Gluten-Free Kaiser Bread Roll
This is a very typical bread roll made & served in Austria known as the Kaisersemmel, meaning Emperor’s Roll. It is also called a Vienna roll and distinguished by the top side usually divided in an asymmetric pattern of five segments.
Austria’s favourite sandwich
Kaiser bread rolls are typically eaten with cold meats or a thick warm ham & cheese slice called Leberkäse and are a lunchtime favourite for workers or schoolchildren.
How else are Kaiser bread rolls eaten?
All the Vienna coffeehouses serve baskets full of Kaiser bread rolls at breakfast to be enjoyed with jams, sliced cheese, cold meats and eggs. Dinner is often accompanied with these rolls especially with soups like popular pumpkin soup, goulash and any dish that has an abundant serving of sauce.
Making these rolls from scratch calls for some basic ingredients when following a gluten recipe, however in order to make a decent gluten-free Kaiser roll, sweet rice flour, gluten-free plain flour, potato starch and psyllium husk are required. The result is a crisp exterior with a fluffy, tasty centre. The flavour is close to the real thing and can be eaten over two days provided the rolls are reheated to enjoy their texture.
How do you make the classic Kaiser design?
The classic pattern created on the top of each roll is normally done with a Kaisersemmel stamp, but for practical purposes, I resorted to using a sharp knife to sketch out the pattern. Scoring a cross on the top with a shape-pointed knife is also fine if you are less inclined to sketch the classic pattern!
What toppings can be added?
Keeping the tops plain is more traditional, but if you like more flavour and texture, poppy seeds or sesame seeds are often used as alternative toppings.
Gluten-Free Kaiser Bread Rolls (Kaisersemmel)
- 1 Benchtop mixer
- 1 Sharp knife or Kaiser bread press (optional)
- 500 ml milk, lukewarm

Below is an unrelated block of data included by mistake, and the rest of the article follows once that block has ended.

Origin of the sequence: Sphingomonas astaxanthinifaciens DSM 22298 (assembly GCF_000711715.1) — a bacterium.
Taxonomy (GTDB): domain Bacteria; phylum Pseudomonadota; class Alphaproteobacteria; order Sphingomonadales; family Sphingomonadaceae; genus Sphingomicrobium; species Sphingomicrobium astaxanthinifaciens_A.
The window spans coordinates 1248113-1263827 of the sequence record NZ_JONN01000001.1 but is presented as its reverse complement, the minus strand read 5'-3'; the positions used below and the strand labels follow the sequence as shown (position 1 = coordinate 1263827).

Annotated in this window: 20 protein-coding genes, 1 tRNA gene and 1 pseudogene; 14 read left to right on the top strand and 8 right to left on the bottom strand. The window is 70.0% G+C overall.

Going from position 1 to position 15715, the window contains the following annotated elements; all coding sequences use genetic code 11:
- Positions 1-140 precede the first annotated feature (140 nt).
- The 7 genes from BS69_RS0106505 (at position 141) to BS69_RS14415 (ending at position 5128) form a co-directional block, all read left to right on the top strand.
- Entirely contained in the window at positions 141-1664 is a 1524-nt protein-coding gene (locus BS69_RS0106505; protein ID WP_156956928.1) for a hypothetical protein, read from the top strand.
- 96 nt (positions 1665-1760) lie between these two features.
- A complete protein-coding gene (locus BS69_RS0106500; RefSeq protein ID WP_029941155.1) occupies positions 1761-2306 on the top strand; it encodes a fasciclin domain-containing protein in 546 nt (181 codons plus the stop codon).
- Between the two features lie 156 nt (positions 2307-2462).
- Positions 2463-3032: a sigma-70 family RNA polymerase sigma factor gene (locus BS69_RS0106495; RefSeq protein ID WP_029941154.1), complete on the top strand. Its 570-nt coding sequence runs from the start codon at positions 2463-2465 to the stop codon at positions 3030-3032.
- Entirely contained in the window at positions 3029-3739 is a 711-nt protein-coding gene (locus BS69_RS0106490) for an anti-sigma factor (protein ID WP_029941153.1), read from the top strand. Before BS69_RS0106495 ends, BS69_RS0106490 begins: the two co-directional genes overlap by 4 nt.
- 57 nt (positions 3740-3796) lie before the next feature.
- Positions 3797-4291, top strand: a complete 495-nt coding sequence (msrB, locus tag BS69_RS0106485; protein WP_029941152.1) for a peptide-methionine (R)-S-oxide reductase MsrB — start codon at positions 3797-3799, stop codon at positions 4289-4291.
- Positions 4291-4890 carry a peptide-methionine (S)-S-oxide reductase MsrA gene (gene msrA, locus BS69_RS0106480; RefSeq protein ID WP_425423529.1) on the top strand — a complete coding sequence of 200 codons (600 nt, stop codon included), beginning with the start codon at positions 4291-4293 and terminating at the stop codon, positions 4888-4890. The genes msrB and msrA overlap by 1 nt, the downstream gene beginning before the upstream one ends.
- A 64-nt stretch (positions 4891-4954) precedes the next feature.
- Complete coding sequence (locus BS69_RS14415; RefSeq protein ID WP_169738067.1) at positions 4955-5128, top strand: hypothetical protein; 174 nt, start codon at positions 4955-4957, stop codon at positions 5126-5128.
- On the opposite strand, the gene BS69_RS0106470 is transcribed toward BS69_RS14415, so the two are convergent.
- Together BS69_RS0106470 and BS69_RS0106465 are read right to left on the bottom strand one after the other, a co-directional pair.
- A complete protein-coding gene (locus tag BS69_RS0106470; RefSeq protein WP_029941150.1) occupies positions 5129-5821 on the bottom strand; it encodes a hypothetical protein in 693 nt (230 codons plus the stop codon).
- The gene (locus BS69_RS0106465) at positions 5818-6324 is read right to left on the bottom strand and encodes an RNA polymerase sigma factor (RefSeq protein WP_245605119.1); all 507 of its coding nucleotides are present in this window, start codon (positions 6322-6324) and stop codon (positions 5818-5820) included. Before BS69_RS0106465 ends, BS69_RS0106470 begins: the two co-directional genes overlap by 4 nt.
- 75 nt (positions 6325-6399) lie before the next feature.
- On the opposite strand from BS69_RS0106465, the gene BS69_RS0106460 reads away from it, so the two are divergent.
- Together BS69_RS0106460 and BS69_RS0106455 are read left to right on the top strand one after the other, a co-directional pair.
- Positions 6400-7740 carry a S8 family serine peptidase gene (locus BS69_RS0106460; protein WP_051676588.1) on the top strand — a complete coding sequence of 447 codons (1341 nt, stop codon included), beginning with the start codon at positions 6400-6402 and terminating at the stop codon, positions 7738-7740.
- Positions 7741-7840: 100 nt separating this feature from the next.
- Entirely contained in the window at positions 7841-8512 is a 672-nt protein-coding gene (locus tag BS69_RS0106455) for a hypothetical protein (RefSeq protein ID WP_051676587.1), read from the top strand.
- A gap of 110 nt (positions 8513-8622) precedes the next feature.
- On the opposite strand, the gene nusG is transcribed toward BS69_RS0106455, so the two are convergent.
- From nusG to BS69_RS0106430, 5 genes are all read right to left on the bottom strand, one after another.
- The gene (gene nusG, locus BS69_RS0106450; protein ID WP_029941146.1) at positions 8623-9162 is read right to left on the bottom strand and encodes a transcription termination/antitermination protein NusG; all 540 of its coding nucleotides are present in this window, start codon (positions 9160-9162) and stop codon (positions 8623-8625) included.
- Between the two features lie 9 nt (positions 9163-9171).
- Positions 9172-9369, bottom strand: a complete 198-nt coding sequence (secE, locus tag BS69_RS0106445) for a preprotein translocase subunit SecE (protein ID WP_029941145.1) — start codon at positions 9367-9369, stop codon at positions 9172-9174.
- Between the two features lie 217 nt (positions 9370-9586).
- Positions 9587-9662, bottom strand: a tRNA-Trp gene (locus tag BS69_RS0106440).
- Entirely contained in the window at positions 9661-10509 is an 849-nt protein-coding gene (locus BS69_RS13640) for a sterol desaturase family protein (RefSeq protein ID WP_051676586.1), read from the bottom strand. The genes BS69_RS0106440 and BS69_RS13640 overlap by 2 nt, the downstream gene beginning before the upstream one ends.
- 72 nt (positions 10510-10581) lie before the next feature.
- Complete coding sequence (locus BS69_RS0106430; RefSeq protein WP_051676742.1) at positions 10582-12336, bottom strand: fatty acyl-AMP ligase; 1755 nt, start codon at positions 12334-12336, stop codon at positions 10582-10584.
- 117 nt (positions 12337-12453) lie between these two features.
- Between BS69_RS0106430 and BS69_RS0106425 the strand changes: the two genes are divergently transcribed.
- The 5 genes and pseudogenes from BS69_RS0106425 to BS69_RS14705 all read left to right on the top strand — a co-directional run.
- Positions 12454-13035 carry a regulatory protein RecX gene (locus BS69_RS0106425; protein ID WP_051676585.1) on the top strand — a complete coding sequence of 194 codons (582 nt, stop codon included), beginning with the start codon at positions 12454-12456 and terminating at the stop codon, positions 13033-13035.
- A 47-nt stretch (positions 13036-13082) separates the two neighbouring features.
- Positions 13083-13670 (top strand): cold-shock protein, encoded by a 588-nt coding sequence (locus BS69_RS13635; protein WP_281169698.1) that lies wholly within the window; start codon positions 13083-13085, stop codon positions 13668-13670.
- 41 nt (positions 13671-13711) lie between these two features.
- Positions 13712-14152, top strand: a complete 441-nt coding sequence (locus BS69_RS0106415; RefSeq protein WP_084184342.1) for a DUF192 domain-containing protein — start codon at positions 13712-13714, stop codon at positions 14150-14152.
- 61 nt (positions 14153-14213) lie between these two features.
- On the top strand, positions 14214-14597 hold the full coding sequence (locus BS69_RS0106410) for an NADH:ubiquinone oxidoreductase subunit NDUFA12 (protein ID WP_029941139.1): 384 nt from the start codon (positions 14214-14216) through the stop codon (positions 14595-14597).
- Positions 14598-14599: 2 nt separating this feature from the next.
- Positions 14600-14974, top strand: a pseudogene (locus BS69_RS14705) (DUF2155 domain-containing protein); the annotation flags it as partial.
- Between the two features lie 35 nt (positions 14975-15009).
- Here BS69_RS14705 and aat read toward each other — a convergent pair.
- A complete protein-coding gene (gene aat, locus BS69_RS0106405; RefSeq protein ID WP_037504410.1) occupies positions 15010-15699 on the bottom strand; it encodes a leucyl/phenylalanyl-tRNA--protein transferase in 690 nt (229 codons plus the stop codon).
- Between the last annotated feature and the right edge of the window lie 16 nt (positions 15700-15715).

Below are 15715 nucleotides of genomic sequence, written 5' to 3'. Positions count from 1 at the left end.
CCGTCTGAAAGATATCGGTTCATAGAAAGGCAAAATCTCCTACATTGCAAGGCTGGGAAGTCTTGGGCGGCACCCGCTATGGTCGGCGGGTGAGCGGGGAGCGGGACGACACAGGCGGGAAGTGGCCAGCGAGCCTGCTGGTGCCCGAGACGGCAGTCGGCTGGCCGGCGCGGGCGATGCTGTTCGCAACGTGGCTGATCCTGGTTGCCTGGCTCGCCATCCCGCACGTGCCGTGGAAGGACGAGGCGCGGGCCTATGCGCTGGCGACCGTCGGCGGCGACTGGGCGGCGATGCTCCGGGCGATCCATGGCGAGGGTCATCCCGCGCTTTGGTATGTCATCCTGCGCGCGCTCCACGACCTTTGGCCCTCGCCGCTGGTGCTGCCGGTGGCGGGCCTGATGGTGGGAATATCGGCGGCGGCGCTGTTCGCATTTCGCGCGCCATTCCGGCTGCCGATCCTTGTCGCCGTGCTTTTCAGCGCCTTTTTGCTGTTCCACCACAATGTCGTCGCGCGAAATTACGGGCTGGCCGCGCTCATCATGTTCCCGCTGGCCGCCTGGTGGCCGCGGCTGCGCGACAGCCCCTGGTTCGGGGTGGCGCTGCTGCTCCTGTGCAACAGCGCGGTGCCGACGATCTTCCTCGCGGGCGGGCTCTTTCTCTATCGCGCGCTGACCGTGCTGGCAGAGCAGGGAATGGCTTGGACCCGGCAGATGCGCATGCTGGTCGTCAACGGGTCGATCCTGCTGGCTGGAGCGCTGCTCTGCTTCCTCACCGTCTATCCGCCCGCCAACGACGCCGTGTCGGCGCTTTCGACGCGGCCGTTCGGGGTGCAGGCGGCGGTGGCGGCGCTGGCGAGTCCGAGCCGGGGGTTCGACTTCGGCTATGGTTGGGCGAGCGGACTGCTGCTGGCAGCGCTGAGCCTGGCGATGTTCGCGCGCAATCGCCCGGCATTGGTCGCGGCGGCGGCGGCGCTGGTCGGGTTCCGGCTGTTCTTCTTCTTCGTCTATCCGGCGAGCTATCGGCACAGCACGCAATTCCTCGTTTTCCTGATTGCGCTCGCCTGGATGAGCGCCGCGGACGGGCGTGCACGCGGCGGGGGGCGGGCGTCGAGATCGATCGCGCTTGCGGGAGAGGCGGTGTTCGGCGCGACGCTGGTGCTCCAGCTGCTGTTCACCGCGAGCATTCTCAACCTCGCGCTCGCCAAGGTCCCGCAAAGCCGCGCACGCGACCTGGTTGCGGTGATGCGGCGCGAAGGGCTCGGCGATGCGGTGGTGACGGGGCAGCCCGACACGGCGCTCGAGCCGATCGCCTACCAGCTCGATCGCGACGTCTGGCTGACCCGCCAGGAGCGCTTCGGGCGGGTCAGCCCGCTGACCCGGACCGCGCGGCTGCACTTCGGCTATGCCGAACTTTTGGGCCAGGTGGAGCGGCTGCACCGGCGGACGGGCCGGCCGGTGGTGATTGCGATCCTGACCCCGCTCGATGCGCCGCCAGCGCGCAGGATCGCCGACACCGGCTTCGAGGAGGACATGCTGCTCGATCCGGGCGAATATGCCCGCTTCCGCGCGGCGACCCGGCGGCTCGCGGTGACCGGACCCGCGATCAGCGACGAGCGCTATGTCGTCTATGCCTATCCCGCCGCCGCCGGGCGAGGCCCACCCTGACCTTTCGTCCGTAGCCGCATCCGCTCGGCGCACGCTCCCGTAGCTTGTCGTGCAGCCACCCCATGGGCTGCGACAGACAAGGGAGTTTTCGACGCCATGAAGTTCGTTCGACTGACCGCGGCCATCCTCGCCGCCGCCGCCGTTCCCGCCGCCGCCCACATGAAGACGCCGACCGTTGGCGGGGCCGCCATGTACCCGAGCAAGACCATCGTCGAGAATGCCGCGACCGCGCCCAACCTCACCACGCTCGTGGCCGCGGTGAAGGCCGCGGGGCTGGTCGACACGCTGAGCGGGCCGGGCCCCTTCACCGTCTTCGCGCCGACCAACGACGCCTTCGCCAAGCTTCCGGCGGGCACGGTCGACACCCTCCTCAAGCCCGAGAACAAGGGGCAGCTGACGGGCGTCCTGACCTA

- 1½ tbsp dried yeast
- 30 g sugar
- 200 g sweet rice or glutinous rice flour
- 300 g store-bought or homemade gluten-free plain flour
- 1 tbsp potato starch
- 3 tsp psyllium husk (leave out if your store-bought flour already has xanthan gum or psyllium husk)
- 3 tsp salt
- 60 g butter, at room temperature
- Extra sweet rice flour for rolling
For decorating the bread rolls
- 1 egg mixed with some water, for brushing the rolls
- 1 tbsp poppy seeds
- 1 tbsp sesame seeds,
- Mix the milk, yeast and sugar together and set aside covered in a warm place for 10 minutes to activate.
- Mix the flours, potato starch, psyllium husk and salt together in a large bowl or benchtop stand mixer bowl.
- Add the activated yeast mixture and butter to the flour mixture. Beat well for 5 minutes. The mixture should start to be slightly sticky and come away from the sides.
- Cover and allow to rest for two hours in a warm place.
- Preheat the oven to 220°C/425°F.
- Divide the dough into equal size balls, rolling them in some sweet rice flour if they feel too sticky.
- Using a sharp knife either sketch out the classic Kaiser flower design or simply score a cross in the centre. Allow the knife to go halfway down the roll. Due to the nature of the gluten-free rolls, the dough may seal up again but most of the design will be visible once baked.
- Mix the egg and some water to make an egg wash.
- Brush each roll with the egg wash. Sprinkle some with sesame seeds and/or poppy seeds or leave the tops plain, if preferred.
- Spray some water over the rolls and around the tray just before baking. Bake for 15 minutes on the middle shelf. The bottoms of each roll should be golden and sound hollow when tapped.
- Allow them to cool slightly before serving. Cover with a clean tea towel if serving later.
- Best eaten on the day of baking
- If eaten the next day, they can be refreshed by spraying some water on each roll and reheating them in a moderate oven or in an air fryer for 5 minutes.
- They freeze well and can be reheated directly from the freezer to a moderate oven in 10 to 15 minutes. Cover the rolls with foil while reheating to prevent the outside from over-baking.
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